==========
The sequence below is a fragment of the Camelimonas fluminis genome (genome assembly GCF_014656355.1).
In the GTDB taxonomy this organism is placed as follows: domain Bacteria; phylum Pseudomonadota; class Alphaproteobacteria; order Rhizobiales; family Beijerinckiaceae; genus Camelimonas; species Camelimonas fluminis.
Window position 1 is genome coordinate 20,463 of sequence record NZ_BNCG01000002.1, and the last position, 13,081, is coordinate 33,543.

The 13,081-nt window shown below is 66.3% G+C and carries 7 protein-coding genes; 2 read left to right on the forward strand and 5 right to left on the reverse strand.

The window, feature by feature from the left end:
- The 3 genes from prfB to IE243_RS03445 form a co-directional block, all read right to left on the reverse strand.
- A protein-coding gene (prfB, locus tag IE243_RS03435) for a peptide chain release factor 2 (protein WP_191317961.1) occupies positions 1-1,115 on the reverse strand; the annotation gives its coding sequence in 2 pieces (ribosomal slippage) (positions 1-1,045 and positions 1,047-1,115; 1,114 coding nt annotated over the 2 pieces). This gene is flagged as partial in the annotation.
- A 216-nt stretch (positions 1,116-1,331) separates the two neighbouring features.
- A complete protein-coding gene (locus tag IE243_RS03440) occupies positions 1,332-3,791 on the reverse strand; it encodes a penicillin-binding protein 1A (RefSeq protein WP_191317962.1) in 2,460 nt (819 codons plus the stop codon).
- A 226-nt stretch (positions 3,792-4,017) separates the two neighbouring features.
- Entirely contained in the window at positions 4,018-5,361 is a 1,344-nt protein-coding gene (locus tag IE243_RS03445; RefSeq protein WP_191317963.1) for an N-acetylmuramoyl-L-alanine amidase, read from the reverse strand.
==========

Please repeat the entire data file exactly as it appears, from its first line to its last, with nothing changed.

The sequence below is a fragment of the Camelimonas fluminis genome (genome assembly GCF_014656355.1).
In the GTDB taxonomy this organism is placed as follows: domain Bacteria; phylum Pseudomonadota; class Alphaproteobacteria; order Rhizobiales; family Beijerinckiaceae; genus Camelimonas; species Camelimonas fluminis.
Window position 1 is genome coordinate 20,463 of sequence record NZ_BNCG01000002.1, and the last position, 13,081, is coordinate 33,543.

The 13,081-nt window shown below is 66.3% G+C and carries 7 protein-coding genes; 2 read left to right on the forward strand and 5 right to left on the reverse strand.

The window, feature by feature from the left end:
- The 3 genes from prfB to IE243_RS03445 form a co-directional block, all read right to left on the reverse strand.
- A protein-coding gene (prfB, locus tag IE243_RS03435) for a peptide chain release factor 2 (protein WP_191317961.1) occupies positions 1-1,115 on the reverse strand; the annotation gives its coding sequence in 2 pieces (ribosomal slippage) (positions 1-1,045 and positions 1,047-1,115; 1,114 coding nt annotated over the 2 pieces). This gene is flagged as partial in the annotation.
- A 216-nt stretch (positions 1,116-1,331) separates the two neighbouring features.
- A complete protein-coding gene (locus tag IE243_RS03440) occupies positions 1,332-3,791 on the reverse strand; it encodes a penicillin-binding protein 1A (RefSeq protein WP_191317962.1) in 2,460 nt (819 codons plus the stop codon).
- A 226-nt stretch (positions 3,792-4,017) separates the two neighbouring features.
- Entirely contained in the window at positions 4,018-5,361 is a 1,344-nt protein-coding gene (locus tag IE243_RS03445; RefSeq protein WP_191317963.1) for an N-acetylmuramoyl-L-alanine amidase, read from the reverse strand.